By: Gina Gemba — Correspondent
In late August 2020, Massachusetts state public health officials announced that the influenza immunization will be mandated for all children and students six months of age or older who are attending Massachusetts child care, preschool, K-12 school, and universities.
According to the Massachusetts Department of Public Health, this new vaccine mandate is necessary to reduce the impact of respiratory related illness during the Covid-19 pandemic. Ms. Barbara Munden, a registered nurse and wellness teacher at Sharon High School, agrees that the flu vaccine mandate will help alleviate the strain on our resources during the pandemic.
“In terms of the pandemic, its going to help in terms of the hospitals trying to figure out if a patient’s sickness is flu or coronavirus,” Munden said.
Understandably, the mandate for the flu vaccine has caused concern among parents who are skeptical about the effectiveness of the immunization and are wary about giving it to their children. In fact, over 15,000 Massachusetts citizens have signed off on a petition in opposition to the mandate.
“I thought it was a good thing, I even had to convince one of my sons that I thought it was a good thing. He’s a parent and he is obviously going to because of his daughter,” Munden added.
“I don’t think he liked being told that he had to even though he was going to get the flu shot anyways, and I think a lot of people felt that way,” said Munden.
Munden also called attention to some of the common misconceptions surrounding the flu vaccine that often turn parents away from giving it to their children.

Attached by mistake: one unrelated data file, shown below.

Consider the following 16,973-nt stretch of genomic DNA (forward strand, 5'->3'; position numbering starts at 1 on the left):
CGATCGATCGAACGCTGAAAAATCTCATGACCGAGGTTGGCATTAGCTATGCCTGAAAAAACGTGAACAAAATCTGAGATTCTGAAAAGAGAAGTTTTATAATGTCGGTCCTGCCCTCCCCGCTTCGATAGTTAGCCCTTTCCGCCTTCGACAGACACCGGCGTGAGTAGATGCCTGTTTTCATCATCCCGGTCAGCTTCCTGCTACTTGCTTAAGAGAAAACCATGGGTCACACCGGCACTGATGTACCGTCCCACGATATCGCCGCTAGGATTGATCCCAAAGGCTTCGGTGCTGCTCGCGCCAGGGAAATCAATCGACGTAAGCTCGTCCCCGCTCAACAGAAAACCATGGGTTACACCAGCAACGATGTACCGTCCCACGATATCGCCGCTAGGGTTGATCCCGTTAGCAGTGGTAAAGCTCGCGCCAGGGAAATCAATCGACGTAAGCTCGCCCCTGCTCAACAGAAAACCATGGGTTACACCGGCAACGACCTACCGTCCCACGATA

“I think there’s a lot of misconceptions about the flu shot. It’s something that people in the medical field have been battling for a long time — people think that they are going to get the flu from the flu shot,” Munden said.
A Sharon High School student who wishes to remain anonymous said that they normally shy away from the flu shot because of the negative perceptions of its effects.
“I’ve experienced multiple people telling me that they got the flu after getting the flu shot, and that really made me not want to get it,” they said.
Munden debunked this common misconception, revealing the science behind why this information is false.
“It takes a little while for your immune response to kick in after getting the flu shot, so if you get the flu after getting the shot, it’s that you were exposed and you were going to be getting it anyways and are likely going to get a lesser severe case,” Munden added.
According to Munden, misconceptions about the flu vaccine also have to do with people using the term “flu” loosely, not taking into consideration the severity of the virus.
“When people get sick, sometimes they’ll say “oh I had the flu, and I’ll usually ask ‘was it true influenza?” Because true influenza really knocks you down—it can lead to pneumonia and secondary things that can cause deaths,” said Munden.
In response to this mandate, not only will Sharon High School be providing flu vaccines for students as they have in the past recent years, but they are considering administering vaccines for staff.
“Each year usually they have given the opportunity for students to get flu shots at school, Munden said. “I talked to the school nurse Ms. Feldman and I am pretty sure they are planning even a flu vaccine for staff as well.”